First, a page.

38.2 Rattle for a Purépecha thunderstick composed of multiple bells around a central ring. From the cemetery at the site of Angamuco, Michoacán, (p. xx) Mexico, Late Postclassic. Drawing by Daniel Salazar Lama for the LORE-LPB project. 545
38.4 Traditional yacata-style pyramid composed of a rectilinear and circular element, from the site of Angamuco, Michoacán, Mexico. (A) Shows a plan view of this feature as a 5cm contour map; (B) shows a perspective view of this same feature using the same contour map overlain on a hillshade. All features derived from a .25 cm digital elevation model created from high resolution LiDAR data. Prepared by author 547
40.1 The 13 layers of heaven and the nine layers of the underworld based on beliefs from the Postclassic-period Central Highlands (Códice Vaticano-Latino 3738 1996:fol. 1v-2r). Reproduced with permission. 572
40.2 A tonalpouhque (“He who possesses the count of days”) uses a codex to show a woman on the day (“10 Rabbit”) on which her child will be baptized (Sahagún 1959–1982:I, Book 4: fol. 34 v°). Reproduced with permission. 574
43.5 Hypothetical reconstruction of the Templo Mayor. (A) sculptures of the goddess Coatlicue, (B) standard bearers, (C) geometric sacrificial stone, (D) Chacmool sacrificial stone, (E) Coyolxauhqui monolith, (F) Tlaltecuhtli monolith and Offering 126. Drawing by Tenoch Medina, courtesy of the Templo Mayor Project. 610
44.3 Calendrical design motifs on household feasting pottery from Xaltocan: (a) Quadripartite design; (b) Cipactli motif; (c) spiral or oscillating motion motif. Drawings by Juan Joel Viveros Sánchez. 630
44.4 Disposal of household goods for the New Fire ceremony, Sahagún 1950–1982, Book 7:Figure 19 Florence, The Biblioteca Medicea Laurenziana, ms. Med. Palat. 220, f. 21r. Reproduced with permission of MiBACT. Further reproduction by any means is prohibited. 631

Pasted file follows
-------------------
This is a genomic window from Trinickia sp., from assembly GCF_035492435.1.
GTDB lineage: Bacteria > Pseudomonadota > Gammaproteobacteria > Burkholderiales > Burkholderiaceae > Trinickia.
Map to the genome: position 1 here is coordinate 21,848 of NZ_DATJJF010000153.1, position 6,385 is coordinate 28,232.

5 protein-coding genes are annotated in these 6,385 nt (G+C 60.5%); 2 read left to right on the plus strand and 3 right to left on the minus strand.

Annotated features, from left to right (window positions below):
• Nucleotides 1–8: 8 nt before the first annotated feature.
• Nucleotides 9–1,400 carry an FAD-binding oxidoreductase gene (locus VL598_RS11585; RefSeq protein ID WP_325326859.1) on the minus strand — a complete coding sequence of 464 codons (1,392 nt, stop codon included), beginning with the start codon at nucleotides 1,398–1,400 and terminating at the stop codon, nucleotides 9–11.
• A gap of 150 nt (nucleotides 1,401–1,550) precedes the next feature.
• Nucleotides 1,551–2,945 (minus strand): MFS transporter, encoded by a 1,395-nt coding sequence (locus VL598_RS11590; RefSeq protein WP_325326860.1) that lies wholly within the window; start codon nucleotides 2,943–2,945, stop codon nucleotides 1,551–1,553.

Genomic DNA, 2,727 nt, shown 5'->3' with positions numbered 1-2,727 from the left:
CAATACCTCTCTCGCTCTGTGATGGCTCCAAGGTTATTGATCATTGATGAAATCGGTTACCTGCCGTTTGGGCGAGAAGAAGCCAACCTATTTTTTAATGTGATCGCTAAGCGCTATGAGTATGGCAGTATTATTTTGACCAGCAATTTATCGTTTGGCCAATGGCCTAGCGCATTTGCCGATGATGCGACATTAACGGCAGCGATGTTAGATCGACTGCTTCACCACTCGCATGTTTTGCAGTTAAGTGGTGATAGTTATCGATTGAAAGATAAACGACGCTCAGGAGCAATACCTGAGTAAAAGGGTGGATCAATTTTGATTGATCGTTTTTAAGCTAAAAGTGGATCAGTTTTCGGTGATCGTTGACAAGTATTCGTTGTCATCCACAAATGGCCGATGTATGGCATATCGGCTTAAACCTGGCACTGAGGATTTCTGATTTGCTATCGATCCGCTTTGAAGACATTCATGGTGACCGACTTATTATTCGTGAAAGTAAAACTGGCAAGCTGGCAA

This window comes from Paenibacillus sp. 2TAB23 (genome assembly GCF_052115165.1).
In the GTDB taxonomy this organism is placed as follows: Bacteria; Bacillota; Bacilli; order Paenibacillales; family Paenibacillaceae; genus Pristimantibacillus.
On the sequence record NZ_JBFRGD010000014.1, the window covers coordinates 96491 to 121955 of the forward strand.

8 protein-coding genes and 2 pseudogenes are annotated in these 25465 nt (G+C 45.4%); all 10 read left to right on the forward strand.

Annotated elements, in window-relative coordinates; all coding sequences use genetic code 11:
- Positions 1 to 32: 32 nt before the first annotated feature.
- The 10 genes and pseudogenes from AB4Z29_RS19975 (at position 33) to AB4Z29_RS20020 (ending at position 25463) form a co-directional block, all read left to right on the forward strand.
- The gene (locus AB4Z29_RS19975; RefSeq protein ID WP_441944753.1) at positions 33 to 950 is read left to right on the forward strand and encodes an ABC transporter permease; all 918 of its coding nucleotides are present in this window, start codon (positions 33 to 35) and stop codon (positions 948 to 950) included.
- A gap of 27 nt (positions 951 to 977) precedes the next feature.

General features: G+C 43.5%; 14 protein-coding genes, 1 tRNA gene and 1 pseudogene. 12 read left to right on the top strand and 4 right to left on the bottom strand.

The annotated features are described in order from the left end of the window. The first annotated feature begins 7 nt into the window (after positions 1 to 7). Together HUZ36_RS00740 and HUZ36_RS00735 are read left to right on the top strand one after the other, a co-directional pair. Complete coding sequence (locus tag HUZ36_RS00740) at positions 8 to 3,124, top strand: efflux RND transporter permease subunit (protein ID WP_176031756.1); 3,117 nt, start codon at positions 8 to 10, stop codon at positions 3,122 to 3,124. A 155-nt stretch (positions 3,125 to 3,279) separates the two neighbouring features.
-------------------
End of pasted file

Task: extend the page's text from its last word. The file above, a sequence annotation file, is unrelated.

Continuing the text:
45.2 Aztec IV Black-on-Orange molcajetes from the Alameda district in Mexico City (upper row) and the Sierra de las Navajas obsidian source (lower rows). Adapted from Charlton et al. 2007:443–444. 648
45.3 Colonial Red wares. Top row: plate from Tlatelolco (adapted from Charlton et al. 2007:449). Bottom row: molded zoomorphic support from a tripod plate and a decorated spinning bowl from the Santa Inés site. Photos by Patricia Fournier G. 650
46.1 Some of the house lots excavated by the Programa de Arqueología Urbana in the historic center of Mexico City. Drawn by the author, based on maps published in Matos Moctezuma 1999:12, 2003:9). 663
1. Metropolitan Cathedral and Tabernacle.
2. Centro Cultural de España.
3. Donceles #97.
4. Plaza Manuel Gamio.
5. Guatemala #38.
6. Palacio del Marqués del Apartado.
7. Luis González Obregón #25.
8. Palacio Nacional.
9. Moneda #11.
10. Argentina #15, Librería Porrúa.
11. Licenciado Verdad #2-8.
12. Justo Sierra #33.
13. Correo Mayor #11.
47.1 Franciscan friars burn temples in the city of Tlaxcala, driving out gods whom the indigenous artist, working later in the sixteenth century, depicts as devils. Drawing in Diego Muñoz Camargo’s Descripçíon de la çiudad y prouincia de Tlaxcala, f. 240v. Courtesy of the University of Glasgow Library, Special Collections. 676
47.2 A Franciscan friar joins a Nahua couple in marriage. The groom wears a traditional indigenous man’s cloak; his adoption of European style hat, shoes, and pants suggests he is of high social rank. Woodcut in Fray Alonso de Molina, Confessionario mayor, en lengua mexicana y castellana (Antonio de Espinosa, Mexico, 1565:f. 57r). Courtesy of the John Carter Brown Library at Brown University. 677
47.4 The Ten Commandments and the Seven Deadly Sins, adapted into the Nahuatl language in one of the earliest surviving Nahuatl books. Fray Pedro de Gante, Doctrina christiana en lengua mexicana (Mexico, 1547:f. 12v-13r). Courtesy of the John Carter Brown Library at Brown University. 681
47.5 The Hail Mary prayer in a pictographic catechism from 1714. A Nahua notary named don Lucas Mateo painted the images and wrote out the accompanying text of the prayer in Nahuatl. The kneeling figures in red cloaks represent indigenous men praising Mary and Jesus. (Doctrina cristiana, Egerton Ms. 2898, British Museum, f. 2v-3r). Courtesy Trustees of the British Museum. 685 (p. xxiii)
48.2 Unidentified artist, “The Founding of Tenochtitlan,” Frontispiece: Codex Mendoza, ca. 1541, ink and watercolor on paper. Bodleian Library, Oxford University, Oxford. (Berdan and Anawalt, Codex Mendoza p.1r.). Reproduced with permission. 692
48.4 Unidentified Artist, “Calendar Stone,” ca. 1502–1520, stone. Photograph by William T. Gassaway. Courtesy of Instituto Nacional de Antropología e Historia, Museo Nacional de Antropología, Mexico City. 695